Budget Deal Allows Funding Increase for NIH

ASGCT Staff - February 09, 2018

Following a brief shutdown overnight, new budget legislation signed into law assumes an increase in funding for the NIH of $2 billion over the next two years.

<p>James H. Shannon Building (Building One). Credit: Lydia Polimeni, National Institutes of Health. License: CC BY-NC 2.0</p>

After a brief government shutdown overnight, Congress passed and President Donald Trump signed a bill to both fund the government through March 23 and raise the fiscal year 2018 and 2019 spending caps set by a 2011 deficit reduction law. The legislation assumes an increase in funding for the National Institutes of Health (NIH) of $2 billion over the next two years.

According to NIH spending estimates, the NIH provided approximately $297 million in funding in 2016 for gene therapy and gene therapy clinical trials, which represents a 13 percent increase in funding since 2011. However, with the number of gene therapies in development doubling in that time period, continued funding increases are greatly needed to support the rapid pace of research advancement in the field. NIH funding also supports multiple categories of stem cell research, as well as basic science research that contributes to the knowledge required for applied research in the gene and cell therapy fields.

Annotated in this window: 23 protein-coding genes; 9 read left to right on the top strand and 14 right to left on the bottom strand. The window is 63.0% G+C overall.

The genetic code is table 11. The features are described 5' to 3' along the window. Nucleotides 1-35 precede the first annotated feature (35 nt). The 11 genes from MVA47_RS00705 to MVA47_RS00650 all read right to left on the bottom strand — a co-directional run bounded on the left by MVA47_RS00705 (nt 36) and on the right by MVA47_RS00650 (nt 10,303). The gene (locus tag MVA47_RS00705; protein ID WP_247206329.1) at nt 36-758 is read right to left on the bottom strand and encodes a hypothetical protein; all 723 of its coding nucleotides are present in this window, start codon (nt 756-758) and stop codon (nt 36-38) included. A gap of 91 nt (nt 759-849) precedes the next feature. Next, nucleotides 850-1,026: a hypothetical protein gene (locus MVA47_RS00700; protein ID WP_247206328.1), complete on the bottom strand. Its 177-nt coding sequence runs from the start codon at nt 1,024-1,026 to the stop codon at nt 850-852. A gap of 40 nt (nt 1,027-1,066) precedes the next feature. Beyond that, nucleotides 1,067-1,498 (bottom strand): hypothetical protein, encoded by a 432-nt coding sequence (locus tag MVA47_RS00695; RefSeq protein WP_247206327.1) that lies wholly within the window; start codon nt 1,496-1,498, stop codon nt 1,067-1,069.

The bill passed today raises the caps by $165 billion for defense spending and $130 billion for nondefense discretionary spending over two years. It also contains a continuing resolution to extend government funding at current levels until March 23 which will give appropriators time to write an omnibus spending bill for fiscal year 2018. ASGCT will support allocating the maximal amounts possible for NIH and FDA funding. The growing scientific complexity of the products the FDA regulates and the increasing number of therapies in development, including gene and cell therapies, require annual appropriations that will adequately fund the FDA’s essential mission of ensuring the safety and efficacy of new treatments.

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